Twitter icon
Facebook icon
RSS icon
YouTube icon

july 2009

Saving Afghanistan: Redevelopment one resource at a time

In his campaign and early in his presidency, U.S. President Barack Obama has said he plans to make Afghanistan a priority, calling the resurgence of al Qaeda and the Taliban in Afghanistan and Pakistan “the greatest threat to [U.S.] security.” Fortunately, military might isn’t the only focus of Obama’s plan; he also intends to dedicate more resources to revitalize Afghanistan’s economic development. Finally!

14 Jun 2010

Soft tissue preserved in 80-million-year-old dino fossil

A two-year-old debate is back in the flesh — literally.

Molecular paleontologist Mary Schweitzer of North Carolina State University in Raleigh and colleagues presented evidence this week in Science that they had successfully recovered and identified collagen, a type of protein, from the femur of an 80-million-year-old hadrosaur, a duck-billed dinosaur.

30 Apr 2009

Rebuilding Afghanistan

Ravaged by war, drought and natural hazards such as earthquakes and landslides, Afghanistan’s people face many challenges. But the country also has untapped resources — great natural beauty , deep supplies of groundwater and a vast mineral wealth, including coal, gems like emeralds and metals like copper and iron.

02 Jul 2009

Canyonlands National Park: The Southwest's best-kept secret

Ditch the city for a week and enjoy the forgotten natural landscape of America at Canyonlands National Park, a haven for outdoor enthusiasts in southeastern Utah. Canyonlands offers ample opportunity to hike, camp, rock climb, drive, canoe, swim and much more, all while exploring a range of geological features in its three distinct districts: Island in the Sky, the Needles and the Maze.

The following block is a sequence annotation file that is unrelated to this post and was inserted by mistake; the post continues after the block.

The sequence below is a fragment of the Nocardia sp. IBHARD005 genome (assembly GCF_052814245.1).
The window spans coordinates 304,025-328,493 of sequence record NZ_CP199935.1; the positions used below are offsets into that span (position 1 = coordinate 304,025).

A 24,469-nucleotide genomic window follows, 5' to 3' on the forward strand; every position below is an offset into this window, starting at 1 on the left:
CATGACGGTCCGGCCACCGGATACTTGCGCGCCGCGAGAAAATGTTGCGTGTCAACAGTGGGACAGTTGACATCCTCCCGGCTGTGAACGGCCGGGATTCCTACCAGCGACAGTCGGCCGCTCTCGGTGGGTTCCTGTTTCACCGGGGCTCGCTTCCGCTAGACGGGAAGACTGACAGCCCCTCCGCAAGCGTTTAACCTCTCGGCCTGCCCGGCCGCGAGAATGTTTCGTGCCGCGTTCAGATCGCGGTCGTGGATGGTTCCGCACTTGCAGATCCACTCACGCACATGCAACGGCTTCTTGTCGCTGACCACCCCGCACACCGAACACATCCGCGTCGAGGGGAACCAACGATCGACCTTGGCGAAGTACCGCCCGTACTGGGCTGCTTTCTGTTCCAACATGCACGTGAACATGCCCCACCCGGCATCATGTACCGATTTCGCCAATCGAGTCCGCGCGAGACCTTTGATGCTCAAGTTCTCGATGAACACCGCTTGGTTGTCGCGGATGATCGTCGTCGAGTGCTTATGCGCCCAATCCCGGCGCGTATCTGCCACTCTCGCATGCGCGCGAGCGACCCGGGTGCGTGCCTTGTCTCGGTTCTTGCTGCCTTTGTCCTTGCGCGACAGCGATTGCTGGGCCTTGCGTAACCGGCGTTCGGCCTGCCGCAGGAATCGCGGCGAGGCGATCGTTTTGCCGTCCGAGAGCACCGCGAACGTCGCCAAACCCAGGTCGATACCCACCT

10 Jul 2009

New USGS chief appointed

Blogging on EARTH

It looks like the next head of the U.S. Geological Survey will be the Monterey Bay Aquarium Research Institute's current president and CEO, marine geophysicist Marcia McNutt.

EARTH/Geotimes did a profile of her back in 2005 - it's here.

13 Jul 2009

When and why L'Aquila came tumbling down

Early on the morning of April 6, 2009, a magnitude-6.3 earthquake rocked the Apennine region of central Italy, killing more than 290 people and leaving at least 30,000 homeless. Some 15,000 buildings were damaged or destroyed in L’Aquila, the largest city in the region. Although strong, the earthquake was not powerful enough to easily account for the high loss of life in a developed country. The devastation has prompted some researchers to investigate Italy’s seismic safety codes for new construction — but the problem may have more to do with retrofitting older buildings.

14 Jul 2009

Earthquake shakes southern New Zealand

A magnitude-7.6 earthquake rattled the South Island of New Zealand at 8:22 p.m. local time Wednesday. No serious injuries or damages have been reported.

The quake's epicenter was 150 kilometers west of Invercargill, off the coast of New Zealand's South Island at a depth of 12 kilometers, according to the U.S. Geological Survey’s Earthquake Hazards Program. Subsequent to the major tremor, the region has experienced several aftershocks ranging in magnitude from 5 to 5.8.

15 Jul 2009

The Moon Men: "Rocket Men" and "Voices from the Moon"

This year marks the 40th anniversary of the first step taken on the moon on July 20, 1969. Since that historic small step — which 600 million people around the world watched breathlessly — other space missions have captured headlines: NASA’s Space Shuttle program, the International Space Station, the intrepid Mars rovers. But none, perhaps, has had quite the impact on our imagination as the giant leap that Neil Armstrong took for mankind.

16 Jul 2009

Raindrop study splashes old assumptions

Predicting the weather has been central to human civilization since the Babylonians started studying cloud patterns in 650 B.C. The key to weather predictions is making correct assumptions. Today, instruments like Doppler radar that measure rainfall work under the assumption that raindrops fall at their terminal velocity. A new study, however, shows that some raindrops fall faster than they should, indicating rainfall instruments — and by extension, weather forecasts — may need some tweaking.

23 Jul 2009

Travels in Geology: Exploring mountains and eating llama in Northern Argentina

From cactus-covered deserts to cloud forests to the sky-scraping Andes Mountains, northwestern Argentina promises contrasting landscapes, astounding geological formations and natural beauty — and a chance to eat llama. So with no disrespect to the more geologically famous ice fields and mountains of the Argentine Patagonia to the south, I suggest heading north from Buenos Aires if you get a chance to explore the country.

27 Jul 2009

Pages